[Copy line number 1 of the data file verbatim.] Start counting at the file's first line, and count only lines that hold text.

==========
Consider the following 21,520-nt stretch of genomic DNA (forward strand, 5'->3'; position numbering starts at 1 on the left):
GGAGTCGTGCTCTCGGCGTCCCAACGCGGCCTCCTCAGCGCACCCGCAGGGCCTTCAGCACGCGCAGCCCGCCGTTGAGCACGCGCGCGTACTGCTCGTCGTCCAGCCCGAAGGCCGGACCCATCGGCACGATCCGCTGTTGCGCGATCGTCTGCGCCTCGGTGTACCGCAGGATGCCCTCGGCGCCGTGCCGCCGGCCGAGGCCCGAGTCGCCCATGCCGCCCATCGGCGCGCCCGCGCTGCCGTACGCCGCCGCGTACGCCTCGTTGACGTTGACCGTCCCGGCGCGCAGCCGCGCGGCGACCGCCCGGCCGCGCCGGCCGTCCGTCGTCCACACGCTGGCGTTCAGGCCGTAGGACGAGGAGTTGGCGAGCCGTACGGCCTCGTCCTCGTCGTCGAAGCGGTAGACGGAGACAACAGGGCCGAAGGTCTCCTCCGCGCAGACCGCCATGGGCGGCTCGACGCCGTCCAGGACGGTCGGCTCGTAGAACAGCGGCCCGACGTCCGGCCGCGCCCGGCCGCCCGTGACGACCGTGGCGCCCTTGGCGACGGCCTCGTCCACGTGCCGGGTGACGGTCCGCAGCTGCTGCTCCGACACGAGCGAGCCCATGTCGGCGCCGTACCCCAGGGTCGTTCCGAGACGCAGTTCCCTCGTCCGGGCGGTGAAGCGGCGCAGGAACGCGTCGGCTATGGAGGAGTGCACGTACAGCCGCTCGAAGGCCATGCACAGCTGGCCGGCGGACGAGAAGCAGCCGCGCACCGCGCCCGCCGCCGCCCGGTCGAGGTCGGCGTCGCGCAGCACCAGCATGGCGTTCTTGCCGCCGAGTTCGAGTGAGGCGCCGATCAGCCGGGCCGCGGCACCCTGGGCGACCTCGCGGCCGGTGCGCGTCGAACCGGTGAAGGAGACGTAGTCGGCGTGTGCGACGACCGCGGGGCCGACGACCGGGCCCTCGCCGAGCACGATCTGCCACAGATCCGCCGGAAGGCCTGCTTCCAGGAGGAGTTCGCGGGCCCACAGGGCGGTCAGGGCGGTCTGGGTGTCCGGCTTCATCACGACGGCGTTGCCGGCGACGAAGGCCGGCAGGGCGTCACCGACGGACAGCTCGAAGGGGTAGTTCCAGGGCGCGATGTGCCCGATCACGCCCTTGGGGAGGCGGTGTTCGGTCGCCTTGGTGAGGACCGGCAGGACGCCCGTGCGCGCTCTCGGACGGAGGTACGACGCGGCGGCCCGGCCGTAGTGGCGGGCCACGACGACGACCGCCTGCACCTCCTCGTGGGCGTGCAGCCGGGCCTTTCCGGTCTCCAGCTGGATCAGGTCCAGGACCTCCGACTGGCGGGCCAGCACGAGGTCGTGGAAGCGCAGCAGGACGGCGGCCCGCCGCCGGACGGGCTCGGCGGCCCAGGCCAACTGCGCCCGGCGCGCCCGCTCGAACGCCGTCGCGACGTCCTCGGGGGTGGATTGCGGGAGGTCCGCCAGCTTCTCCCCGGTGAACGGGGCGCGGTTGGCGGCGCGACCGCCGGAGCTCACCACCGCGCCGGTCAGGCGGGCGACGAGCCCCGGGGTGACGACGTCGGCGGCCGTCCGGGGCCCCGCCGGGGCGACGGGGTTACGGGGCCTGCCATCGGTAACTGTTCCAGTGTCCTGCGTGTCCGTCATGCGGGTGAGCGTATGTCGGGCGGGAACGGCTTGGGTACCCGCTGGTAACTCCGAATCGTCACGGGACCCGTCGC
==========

Consider the following 21,520-nt stretch of genomic DNA (forward strand, 5'->3'; position numbering starts at 1 on the left):